Economic growth is dependent on switching on the corporate aspect of travel.

4 min read

In July, a team of technical experts from Germany flew to South Africa to provide essential services to local German businesses and entities, such as Eskom. While there may be little or no leisure aspect to their travels, their visit falls firmly within the ambit of Tourism.

“The general perception of Tourism is that it is the preserve of well-heeled local and international tourists taking a holiday. The reality is that much of Tourism is in fact travel for business, conference and trade purposes. This type of travel has been as negatively impactedby the COVID lockdown as holiday travel, and both make a significant contribution to South Africa’s economy although many may not even regard it as Tourism,” says Thembi Kunene-Msimang, spokesperson of the #IAmTourism Lobby.

With the release last week of South Africa’s GDP Q2 figures and President Cyril Ramaphosa’s calls for a quick and bold plan to place South Africa on a “rapid growth trajectory”, a spotlight is shone on Tourism as the sector with the greatest potential to reignite South Africa’s economy, sustainably.

According to PWC’s Public and Private Growth Initiative (PPGI) Report (2019), Tourism is the number one industry with the potential to stimulate South Africa’s inclusive economic growth and employment, creating the greatest multiplier effect of jobs and export potential.

But Tourism is more than game lodges, beach resorts and Cape Town city breaks. The value chain of tourism is long and deep, running from car rental to aviation, accommodation to restaurants. “Contributing some R120 billion in foreign exchange from visitor receipts in 2018, adding up to about 8.7% of South Africa’s exports – second only to mining – Tourism really is more than palm trees and piña coladas. Its potential to reignite South Africa’s economy cannot be underestimated,” says Kunene-Msimang.

Inbound business travellers are vital to support our globally linked economic sectors.

“Without global connectivity for business leaders and experts, South Africa would not be able to sustain our trading relationships with any, and particularly our main export trading partners such as China, Germany, the USA, the UK and Japan. Without international mobility, FDI, which we need to support economic growth, cannot be facilitated.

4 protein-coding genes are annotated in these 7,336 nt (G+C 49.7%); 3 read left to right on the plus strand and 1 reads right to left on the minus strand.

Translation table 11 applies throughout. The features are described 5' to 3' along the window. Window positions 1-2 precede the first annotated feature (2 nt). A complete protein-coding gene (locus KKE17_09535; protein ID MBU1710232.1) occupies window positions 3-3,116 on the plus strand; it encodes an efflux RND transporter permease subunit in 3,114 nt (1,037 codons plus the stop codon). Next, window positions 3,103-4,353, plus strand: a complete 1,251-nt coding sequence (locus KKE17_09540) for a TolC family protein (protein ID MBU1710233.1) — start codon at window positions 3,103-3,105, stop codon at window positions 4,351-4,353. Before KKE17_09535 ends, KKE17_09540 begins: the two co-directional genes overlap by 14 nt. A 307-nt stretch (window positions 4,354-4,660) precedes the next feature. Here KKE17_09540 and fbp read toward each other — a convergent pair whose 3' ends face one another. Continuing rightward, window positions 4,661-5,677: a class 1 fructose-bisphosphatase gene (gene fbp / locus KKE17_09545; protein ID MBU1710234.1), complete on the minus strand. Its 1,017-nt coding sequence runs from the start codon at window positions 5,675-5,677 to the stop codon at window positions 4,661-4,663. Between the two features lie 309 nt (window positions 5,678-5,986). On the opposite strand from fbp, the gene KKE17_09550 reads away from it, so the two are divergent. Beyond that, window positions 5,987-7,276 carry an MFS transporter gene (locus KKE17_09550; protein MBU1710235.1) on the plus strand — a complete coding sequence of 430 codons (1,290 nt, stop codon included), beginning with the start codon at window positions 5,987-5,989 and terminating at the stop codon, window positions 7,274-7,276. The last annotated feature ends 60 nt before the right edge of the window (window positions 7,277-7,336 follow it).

“As much as we need to re-open up our economy locally, we need to re-open our economy internationally else we will hamper our growth and constrain our development,” explains Kunene-Msimang.

Similarly, international business event tourism (conferences, conventions and exhibitions) is vital to support B2B trade in globally linked sectors and to stimulate and support research and development in the social, economic, scientific, medical, and many other fields.

“Our associations and academic institutions rely on global inter-connectivity to enhance and develop knowledge and expertise. While initially and even in the longer term some of this may divert to online mechanisms, the expectation is that business travel will re-emerge.”

Events Industry

According to the SA Events Council (SAEC), a formal Industry body that comprises a collaboration of 12 Industry Associations that represent the Meetings, Incentives, Conference, Exhibitions (MICE), Events and Business Events Industry, about half a million people are employed through the associated and related economic activity.  

“This industry contributed 11.4% of foreign tourism in 2019. That same year, South Africa hosted 103 international Association meetings, of which 57 were held in Cape Town and the Western Cape,” says Tes Proos, Chairperson South Africa Events Council.

“On average, Cape Town hosted 20,227 international delegates during the year and in South Africa, a total of 39,579 international delegates culminating in an estimated economic impact of International Association meetings of R905 million for the year. Exhibitions then add R24 million to Business Tourism, which creates 35,000 jobs directly and R40 billion in business deals concluded at trade shows.”

To date,100% of Exhibitions and Events have been postponed from 2020 to 2021 and even 2022, representing R68 billionof lost economic impact for the South African economy in 2020, which critically comes with a devastating loss of employment.

The sector is not insensitive to the need to balance saving livelihoods and lives. “Based on the WHO regulations and the Department of Health guidelines, the events sector has collaborated and established Reopening Guidelines which call for compulsory registration of every person that attends events, allowing vigilant, screening, tracking, and tracing together with a host of safety protocols to ensure that events are hosted in a safe, controlled and organised manner,” explains Proos.

Beyond the opening of borders, the Events sector requires the reopening of events for 300+ persons immediately, with a phased approach that includes the reopening of the greater Industry by October, 2020 and for international events, by November 2020. 

“The entire Tourism sector, including corporate travel and business events, cannot grow to its full potential unless several interventions are introduced swiftly to improve our competitiveness as a Tourism destination and drive demand. We need a reopening date and we need an enabling environment that reduces red tape so Tourism can take root and flourish,” concludes Kunene-Msimang.